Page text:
Newspaper article The Canadian Press

Raptors Clean out Lockers after Yet Another Playoff Disappointment

Newspaper article The Canadian Press

Raptors Clean out Lockers after Yet Another Playoff Disappointment

Article excerpt

Raptors dealing with another playoff failure


TORONTO - Kyle Lowry called it a wasted season. DeMar DeRozan said it was the low point of his NBA career.

The Toronto Raptors headed into a off-season of uncertainty Tuesday after suffering another embarrassing playoff sweep at the hands of LeBron James and the Cleveland Cavaliers.

But this elimination felt far worse than the previous years. And it may have cost coach Dwane Casey his job.

"It's just a terrible feeling of when reality hits you that tomorrow you won't be preparing for work," DeRozan said. "My nine years being in the league, this is probably the toughest, most frustrating, difficult, lowest feeling I've had."

Hopes had been sky-high after the Raptors roared to a franchise-best 59 games to clinch the No. 1 Eastern Conference seed, and Casey's ability to both revamp the team's offensive style and develop his bench made the 61-year-old a front-runner for the NBA coach of the year.

James and the Cavs slashed through all of Toronto's regular-season work in seven quick days, leaving the Raptors still shell-shocked the morning after their humiliating 128-93 blowout in Game 4 of their second-round series.

"It does feel a lot different because we feel we could possibly make the NBA Finals, that was our goal," Lowry said. "For me it was championship or bust, that's what I feel, that's what I always feel, so a wasted year for me."

Neither Casey nor team president Masai Ujiri spoke to the media on Tuesday. The team said they would be available at a later date.

Casey is the most successful coach in franchise history, and the Raptors' record has improved in all but one of his seven seasons at the helm. But there's been a palpable feeling that change is afoot since the Raptors fell to 0-2 in the series.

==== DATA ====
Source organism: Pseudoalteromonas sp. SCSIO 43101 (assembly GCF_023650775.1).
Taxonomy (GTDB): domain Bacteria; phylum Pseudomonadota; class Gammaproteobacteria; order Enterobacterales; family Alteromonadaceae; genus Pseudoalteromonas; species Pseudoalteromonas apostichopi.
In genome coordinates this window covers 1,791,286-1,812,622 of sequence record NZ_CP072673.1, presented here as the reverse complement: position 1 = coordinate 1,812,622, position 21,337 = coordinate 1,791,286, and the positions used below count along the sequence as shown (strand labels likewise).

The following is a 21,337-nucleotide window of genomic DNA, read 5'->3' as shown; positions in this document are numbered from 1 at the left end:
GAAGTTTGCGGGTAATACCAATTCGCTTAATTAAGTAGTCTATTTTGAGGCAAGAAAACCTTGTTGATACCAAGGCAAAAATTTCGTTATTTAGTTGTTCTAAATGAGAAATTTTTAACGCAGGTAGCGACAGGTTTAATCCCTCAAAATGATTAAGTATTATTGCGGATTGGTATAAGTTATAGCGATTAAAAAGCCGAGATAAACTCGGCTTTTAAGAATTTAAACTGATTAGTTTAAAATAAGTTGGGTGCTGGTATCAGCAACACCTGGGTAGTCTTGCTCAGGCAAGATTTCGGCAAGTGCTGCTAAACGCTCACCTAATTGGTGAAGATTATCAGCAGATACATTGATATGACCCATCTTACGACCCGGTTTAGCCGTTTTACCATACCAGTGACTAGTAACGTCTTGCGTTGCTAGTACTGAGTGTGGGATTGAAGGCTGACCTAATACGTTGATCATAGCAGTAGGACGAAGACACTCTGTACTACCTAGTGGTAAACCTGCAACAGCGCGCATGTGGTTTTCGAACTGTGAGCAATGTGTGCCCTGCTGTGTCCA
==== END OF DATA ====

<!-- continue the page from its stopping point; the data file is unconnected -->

Beyond the glaring lack of fight in Games 2 and 4, there were questionable moves such as the use of Lucas Nogueira on Monday night. The Brazilian big man, who'd barely seen the floor in the playoffs, turned the ball over and committed a foul during his less than two minutes Monday, and the Cavs closed the half during that stretch with a game-turning 12-2 run.

When asked for his thoughts on his Casey, DeRozan said he's made a habit of staying out of personnel moves.

"My job is to always come back better next year. I just do my job, and that's to come back better. . . and I never question anything else. I let upper management handle that, honestly," DeRozan said.

The four-time all-star, however, credited the coach for the success he's found.

"I've been with Casey seven years. He put the trust in me, he believed in me, he let me be a 21-year-old kid going out there, playing freely," DeRozan said. "A lot of my success, all of my success, I have to credit Casey. No matter what, I'm always going to have the utmost respect when it comes to coach Casey."

Lowry and Casey had butted heads in the past, but the point guard said "I wouldn't ever be what I've become without him as my coach.

"I always believe in him. I believe he's one of the best coaches out there. He's one of the best coaches I've had. At the end of the day, he's still my coach. That's what it is right now."

While DeRozan had trouble pinpointing where it all unravelled against Cleveland, suggesting it's unfortunate the Raptors met the Cavs so early in two consecutive seasons, Lowry said the biggest thing missing was "physical toughness. …

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